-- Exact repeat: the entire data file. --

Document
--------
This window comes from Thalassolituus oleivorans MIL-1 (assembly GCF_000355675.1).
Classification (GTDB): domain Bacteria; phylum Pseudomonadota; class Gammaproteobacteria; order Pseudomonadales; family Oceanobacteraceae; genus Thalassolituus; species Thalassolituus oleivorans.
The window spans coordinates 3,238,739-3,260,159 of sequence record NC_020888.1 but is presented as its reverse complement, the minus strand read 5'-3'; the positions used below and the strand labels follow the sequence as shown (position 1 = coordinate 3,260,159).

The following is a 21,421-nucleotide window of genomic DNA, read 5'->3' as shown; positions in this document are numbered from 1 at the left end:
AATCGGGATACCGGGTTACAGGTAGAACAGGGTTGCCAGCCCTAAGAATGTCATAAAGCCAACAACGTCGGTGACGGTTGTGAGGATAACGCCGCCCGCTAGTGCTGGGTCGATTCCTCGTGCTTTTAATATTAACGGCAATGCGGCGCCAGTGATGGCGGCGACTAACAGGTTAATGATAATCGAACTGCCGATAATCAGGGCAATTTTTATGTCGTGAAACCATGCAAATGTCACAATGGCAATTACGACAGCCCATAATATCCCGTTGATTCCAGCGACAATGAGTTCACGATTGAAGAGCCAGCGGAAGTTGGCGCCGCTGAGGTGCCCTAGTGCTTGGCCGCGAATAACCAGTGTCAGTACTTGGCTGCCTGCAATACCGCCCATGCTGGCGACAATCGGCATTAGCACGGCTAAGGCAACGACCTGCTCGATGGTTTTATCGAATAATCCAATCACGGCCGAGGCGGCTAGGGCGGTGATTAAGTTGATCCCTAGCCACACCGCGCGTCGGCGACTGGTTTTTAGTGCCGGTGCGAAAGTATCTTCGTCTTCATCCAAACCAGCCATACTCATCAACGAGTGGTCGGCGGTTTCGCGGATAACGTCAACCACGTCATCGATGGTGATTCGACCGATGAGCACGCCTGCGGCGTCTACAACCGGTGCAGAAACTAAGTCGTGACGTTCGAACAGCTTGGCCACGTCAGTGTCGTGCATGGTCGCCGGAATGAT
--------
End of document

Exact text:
This window comes from Thalassolituus oleivorans MIL-1 (assembly GCF_000355675.1).
Classification (GTDB): domain Bacteria; phylum Pseudomonadota; class Gammaproteobacteria; order Pseudomonadales; family Oceanobacteraceae; genus Thalassolituus; species Thalassolituus oleivorans.
The window spans coordinates 3,238,739-3,260,159 of sequence record NC_020888.1 but is presented as its reverse complement, the minus strand read 5'-3'; the positions used below and the strand labels follow the sequence as shown (position 1 = coordinate 3,260,159).

The following is a 21,421-nucleotide window of genomic DNA, read 5'->3' as shown; positions in this document are numbered from 1 at the left end:
AATCGGGATACCGGGTTACAGGTAGAACAGGGTTGCCAGCCCTAAGAATGTCATAAAGCCAACAACGTCGGTGACGGTTGTGAGGATAACGCCGCCCGCTAGTGCTGGGTCGATTCCTCGTGCTTTTAATATTAACGGCAATGCGGCGCCAGTGATGGCGGCGACTAACAGGTTAATGATAATCGAACTGCCGATAATCAGGGCAATTTTTATGTCGTGAAACCATGCAAATGTCACAATGGCAATTACGACAGCCCATAATATCCCGTTGATTCCAGCGACAATGAGTTCACGATTGAAGAGCCAGCGGAAGTTGGCGCCGCTGAGGTGCCCTAGTGCTTGGCCGCGAATAACCAGTGTCAGTACTTGGCTGCCTGCAATACCGCCCATGCTGGCGACAATCGGCATTAGCACGGCTAAGGCAACGACCTGCTCGATGGTTTTATCGAATAATCCAATCACGGCCGAGGCGGCTAGGGCGGTGATTAAGTTGATCCCTAGCCACACCGCGCGTCGGCGACTGGTTTTTAGTGCCGGTGCGAAAGTATCTTCGTCTTCATCCAAACCAGCCATACTCATCAACGAGTGGTCGGCGGTTTCGCGGATAACGTCAACCACGTCATCGATGGTGATTCGACCGATGAGCACGCCTGCGGCGTCTACAACCGGTGCAGAAACTAAGTCGTGACGTTCGAACAGCTTGGCCACGTCAGTGTCGTGCATGGTCGCCGGAATGAT